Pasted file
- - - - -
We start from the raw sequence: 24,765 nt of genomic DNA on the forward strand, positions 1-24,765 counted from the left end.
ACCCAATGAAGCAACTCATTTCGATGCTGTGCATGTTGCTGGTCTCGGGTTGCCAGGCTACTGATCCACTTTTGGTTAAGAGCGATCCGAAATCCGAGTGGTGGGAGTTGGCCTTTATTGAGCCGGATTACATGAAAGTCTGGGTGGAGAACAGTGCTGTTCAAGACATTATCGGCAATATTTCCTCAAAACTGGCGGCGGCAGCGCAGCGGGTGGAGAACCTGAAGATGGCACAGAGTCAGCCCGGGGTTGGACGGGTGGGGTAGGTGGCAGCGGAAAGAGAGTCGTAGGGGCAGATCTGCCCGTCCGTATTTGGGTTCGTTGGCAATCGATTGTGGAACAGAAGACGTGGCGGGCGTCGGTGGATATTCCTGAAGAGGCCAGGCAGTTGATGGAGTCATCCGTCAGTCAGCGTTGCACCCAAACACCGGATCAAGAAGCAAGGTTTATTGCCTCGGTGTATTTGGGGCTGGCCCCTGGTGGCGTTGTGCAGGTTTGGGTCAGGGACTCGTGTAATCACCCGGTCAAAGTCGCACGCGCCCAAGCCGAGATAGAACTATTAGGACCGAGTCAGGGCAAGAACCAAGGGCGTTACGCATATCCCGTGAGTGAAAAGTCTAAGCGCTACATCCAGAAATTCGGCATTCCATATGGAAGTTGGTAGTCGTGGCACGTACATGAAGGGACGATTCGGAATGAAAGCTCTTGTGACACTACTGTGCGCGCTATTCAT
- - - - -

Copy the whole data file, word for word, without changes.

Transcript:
We start from the raw sequence: 24,765 nt of genomic DNA on the forward strand, positions 1-24,765 counted from the left end.
ACCCAATGAAGCAACTCATTTCGATGCTGTGCATGTTGCTGGTCTCGGGTTGCCAGGCTACTGATCCACTTTTGGTTAAGAGCGATCCGAAATCCGAGTGGTGGGAGTTGGCCTTTATTGAGCCGGATTACATGAAAGTCTGGGTGGAGAACAGTGCTGTTCAAGACATTATCGGCAATATTTCCTCAAAACTGGCGGCGGCAGCGCAGCGGGTGGAGAACCTGAAGATGGCACAGAGTCAGCCCGGGGTTGGACGGGTGGGGTAGGTGGCAGCGGAAAGAGAGTCGTAGGGGCAGATCTGCCCGTCCGTATTTGGGTTCGTTGGCAATCGATTGTGGAACAGAAGACGTGGCGGGCGTCGGTGGATATTCCTGAAGAGGCCAGGCAGTTGATGGAGTCATCCGTCAGTCAGCGTTGCACCCAAACACCGGATCAAGAAGCAAGGTTTATTGCCTCGGTGTATTTGGGGCTGGCCCCTGGTGGCGTTGTGCAGGTTTGGGTCAGGGACTCGTGTAATCACCCGGTCAAAGTCGCACGCGCCCAAGCCGAGATAGAACTATTAGGACCGAGTCAGGGCAAGAACCAAGGGCGTTACGCATATCCCGTGAGTGAAAAGTCTAAGCGCTACATCCAGAAATTCGGCATTCCATATGGAAGTTGGTAGTCGTGGCACGTACATGAAGGGACGATTCGGAATGAAAGCTCTTGTGACACTACTGTGCGCGCTATTCAT